The Wrong Todd isn’t concerned with the hard and fast rules of parallel universe jumping. It doesn’t need to be. In its stripped down format, those big science fiction details are only the vehicle for telling a lovely story about friendship, grief, moving on, and finding your place in the world.
Written and directed by Rob Schulbaum, the film follows Todd (Jesse Rosen), who’s just been told by his girlfriend Lucy (Anna Rizzo) that she’s been offered a promotion in Seattle, all the way across the country from where they live in Providence. She wants to take it and she wants Todd to go with her. Todd, who’s never even left the state he currently resides in, is upset that she’s springing this on him. They fight. Todd leaves to confide in slacker best friend Dave (Sean Carmichael), also Lucy’s brother. But before Lucy and Todd have time to settle their disagreement, Todd is confronted by his other self from a parallel universe, who has traveled far and wide to take Todd’s place beside Lucy. Other Todd kidnaps Todd and sends him to his universe, where Dave now has a moustache, wife and kid and where Lucy has been dead for three years.
What’s so genuine about The Wrong Todd is how it subtly shows the differences between the universes — not in any physical sense, but in the way certain events effect the people in the story. It’s a film that deals with two versions of its characters, but each version feels fully realized as the characters struggle with grief, loss, and learning how to support each other. But this story is about friendship more than anything; Other Dave feels guilty for not being there for Other Todd, letting him spiral through his grief without any support. When he meets Todd, Other Dave learns how better to support his friend.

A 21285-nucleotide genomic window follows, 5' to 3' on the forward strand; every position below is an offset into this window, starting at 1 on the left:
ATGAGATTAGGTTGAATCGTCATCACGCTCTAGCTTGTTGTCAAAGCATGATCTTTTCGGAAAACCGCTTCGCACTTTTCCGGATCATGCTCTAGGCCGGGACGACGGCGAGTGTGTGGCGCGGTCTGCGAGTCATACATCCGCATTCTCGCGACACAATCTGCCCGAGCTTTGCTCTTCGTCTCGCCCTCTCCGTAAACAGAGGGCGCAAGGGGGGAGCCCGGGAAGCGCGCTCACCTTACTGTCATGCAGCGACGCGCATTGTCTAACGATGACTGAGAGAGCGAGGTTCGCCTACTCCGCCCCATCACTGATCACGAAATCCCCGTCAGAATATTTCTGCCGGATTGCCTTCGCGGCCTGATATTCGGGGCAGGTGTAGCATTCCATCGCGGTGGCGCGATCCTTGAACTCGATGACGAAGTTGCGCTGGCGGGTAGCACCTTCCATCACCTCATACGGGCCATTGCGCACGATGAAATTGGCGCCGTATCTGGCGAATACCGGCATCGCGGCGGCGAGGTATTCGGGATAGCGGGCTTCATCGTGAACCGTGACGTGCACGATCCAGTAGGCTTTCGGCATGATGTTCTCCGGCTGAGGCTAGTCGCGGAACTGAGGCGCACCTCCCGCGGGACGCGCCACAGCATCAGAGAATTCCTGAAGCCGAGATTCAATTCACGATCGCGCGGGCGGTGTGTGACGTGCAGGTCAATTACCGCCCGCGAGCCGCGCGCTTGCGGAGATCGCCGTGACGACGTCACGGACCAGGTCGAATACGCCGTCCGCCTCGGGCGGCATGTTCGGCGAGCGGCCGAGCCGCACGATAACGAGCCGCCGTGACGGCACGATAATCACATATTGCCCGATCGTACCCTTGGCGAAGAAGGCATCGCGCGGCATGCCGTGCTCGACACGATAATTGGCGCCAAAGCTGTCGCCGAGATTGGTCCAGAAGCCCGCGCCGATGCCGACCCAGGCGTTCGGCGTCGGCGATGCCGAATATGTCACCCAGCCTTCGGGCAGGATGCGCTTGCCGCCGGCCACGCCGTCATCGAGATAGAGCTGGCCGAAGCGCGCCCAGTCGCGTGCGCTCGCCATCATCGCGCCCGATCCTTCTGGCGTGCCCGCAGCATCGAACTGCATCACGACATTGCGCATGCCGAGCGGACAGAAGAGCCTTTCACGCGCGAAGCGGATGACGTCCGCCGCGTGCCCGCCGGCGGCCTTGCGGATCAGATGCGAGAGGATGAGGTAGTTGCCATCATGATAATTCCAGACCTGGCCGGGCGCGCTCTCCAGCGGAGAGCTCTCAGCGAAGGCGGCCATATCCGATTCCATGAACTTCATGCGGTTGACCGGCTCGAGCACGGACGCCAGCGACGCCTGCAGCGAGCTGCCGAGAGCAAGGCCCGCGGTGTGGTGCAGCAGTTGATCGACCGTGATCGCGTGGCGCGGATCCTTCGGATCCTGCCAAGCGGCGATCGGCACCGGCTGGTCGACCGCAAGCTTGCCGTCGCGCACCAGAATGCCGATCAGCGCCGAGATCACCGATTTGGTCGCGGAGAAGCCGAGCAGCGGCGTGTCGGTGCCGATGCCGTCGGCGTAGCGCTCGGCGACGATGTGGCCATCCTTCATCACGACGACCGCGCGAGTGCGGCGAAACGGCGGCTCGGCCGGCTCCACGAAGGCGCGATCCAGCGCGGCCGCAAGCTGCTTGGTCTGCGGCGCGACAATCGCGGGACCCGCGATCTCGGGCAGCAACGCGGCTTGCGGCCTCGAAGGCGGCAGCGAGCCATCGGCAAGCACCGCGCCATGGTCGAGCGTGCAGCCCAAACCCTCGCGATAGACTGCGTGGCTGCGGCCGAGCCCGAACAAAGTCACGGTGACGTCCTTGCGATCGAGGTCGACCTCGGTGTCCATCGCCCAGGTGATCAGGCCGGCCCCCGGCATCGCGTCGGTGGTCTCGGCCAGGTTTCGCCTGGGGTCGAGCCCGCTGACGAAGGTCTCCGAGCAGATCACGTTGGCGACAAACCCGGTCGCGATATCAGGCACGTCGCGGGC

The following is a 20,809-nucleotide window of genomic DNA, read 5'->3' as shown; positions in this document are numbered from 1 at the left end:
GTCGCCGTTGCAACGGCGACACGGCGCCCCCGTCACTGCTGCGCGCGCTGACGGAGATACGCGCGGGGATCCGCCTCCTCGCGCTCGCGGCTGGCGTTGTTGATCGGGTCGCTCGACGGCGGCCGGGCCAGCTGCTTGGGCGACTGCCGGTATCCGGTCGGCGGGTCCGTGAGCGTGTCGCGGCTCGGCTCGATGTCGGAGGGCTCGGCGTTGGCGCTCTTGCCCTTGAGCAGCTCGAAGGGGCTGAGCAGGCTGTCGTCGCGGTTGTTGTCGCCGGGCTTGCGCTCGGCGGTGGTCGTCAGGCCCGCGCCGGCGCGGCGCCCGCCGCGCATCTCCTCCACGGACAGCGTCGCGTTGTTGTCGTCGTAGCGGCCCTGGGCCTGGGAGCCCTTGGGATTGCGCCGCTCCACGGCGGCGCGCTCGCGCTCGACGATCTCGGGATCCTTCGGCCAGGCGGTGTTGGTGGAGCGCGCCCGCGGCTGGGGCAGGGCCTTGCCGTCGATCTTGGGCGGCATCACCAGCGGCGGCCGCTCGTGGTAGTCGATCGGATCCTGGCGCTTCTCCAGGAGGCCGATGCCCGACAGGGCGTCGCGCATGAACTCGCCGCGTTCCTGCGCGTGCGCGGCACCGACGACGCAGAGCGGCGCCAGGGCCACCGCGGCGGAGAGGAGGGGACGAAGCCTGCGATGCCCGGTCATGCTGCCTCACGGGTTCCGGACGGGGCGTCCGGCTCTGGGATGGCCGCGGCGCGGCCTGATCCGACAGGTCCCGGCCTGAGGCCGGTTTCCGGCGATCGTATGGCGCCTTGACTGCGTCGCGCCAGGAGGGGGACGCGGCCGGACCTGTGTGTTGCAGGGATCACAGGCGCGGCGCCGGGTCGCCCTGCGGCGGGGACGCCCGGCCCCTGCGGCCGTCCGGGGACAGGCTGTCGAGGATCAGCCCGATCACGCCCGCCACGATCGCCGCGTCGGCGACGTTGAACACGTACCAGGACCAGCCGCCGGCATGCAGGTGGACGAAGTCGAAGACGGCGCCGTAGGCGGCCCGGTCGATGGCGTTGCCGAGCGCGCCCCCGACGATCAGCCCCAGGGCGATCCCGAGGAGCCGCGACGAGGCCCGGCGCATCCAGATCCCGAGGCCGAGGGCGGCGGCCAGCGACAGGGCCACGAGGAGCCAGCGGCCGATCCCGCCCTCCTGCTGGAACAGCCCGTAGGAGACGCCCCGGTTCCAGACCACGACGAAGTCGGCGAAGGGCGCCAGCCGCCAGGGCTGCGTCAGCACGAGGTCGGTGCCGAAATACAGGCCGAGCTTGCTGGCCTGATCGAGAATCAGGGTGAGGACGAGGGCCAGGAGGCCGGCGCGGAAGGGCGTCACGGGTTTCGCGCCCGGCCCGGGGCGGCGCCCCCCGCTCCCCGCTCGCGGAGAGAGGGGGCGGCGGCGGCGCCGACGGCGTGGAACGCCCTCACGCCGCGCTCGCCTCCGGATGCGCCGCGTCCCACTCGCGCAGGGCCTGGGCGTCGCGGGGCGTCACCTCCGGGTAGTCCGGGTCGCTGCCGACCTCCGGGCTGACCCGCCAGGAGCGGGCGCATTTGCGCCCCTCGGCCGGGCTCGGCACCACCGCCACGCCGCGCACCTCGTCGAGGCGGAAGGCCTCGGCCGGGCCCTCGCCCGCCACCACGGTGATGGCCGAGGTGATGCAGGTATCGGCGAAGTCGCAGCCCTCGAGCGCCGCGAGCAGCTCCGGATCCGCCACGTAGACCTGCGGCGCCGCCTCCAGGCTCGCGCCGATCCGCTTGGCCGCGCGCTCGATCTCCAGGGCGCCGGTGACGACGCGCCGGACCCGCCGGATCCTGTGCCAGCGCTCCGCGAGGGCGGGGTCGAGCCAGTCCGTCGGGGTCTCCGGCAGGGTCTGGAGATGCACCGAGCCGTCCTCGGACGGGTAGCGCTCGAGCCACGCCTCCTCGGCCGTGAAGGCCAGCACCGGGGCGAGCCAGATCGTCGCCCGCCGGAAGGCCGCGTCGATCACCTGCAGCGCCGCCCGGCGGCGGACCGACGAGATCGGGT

Todd, finding himself suddenly in a world without Lucy, must confront how he’s pretty close to losing her in his own world as well, and must fight his way back to her. These differences are there for you to recognize, but the film doesn’t explicitly call them out, letting the matters of the universe just be.
The synopsis of this film refers to Other Todd as Todd’s evil twin, but The Wrong Todd rightly gives Other Todd some depth and understanding. Lucy, despite not having another version of herself to mirror her character growth, gets some room to grow, as well. There’s great laughs and touching moments, moving performances and downright wacky sci-fi. Ultimately, The Wrong Todd is a small but mighty film with a lot of heart.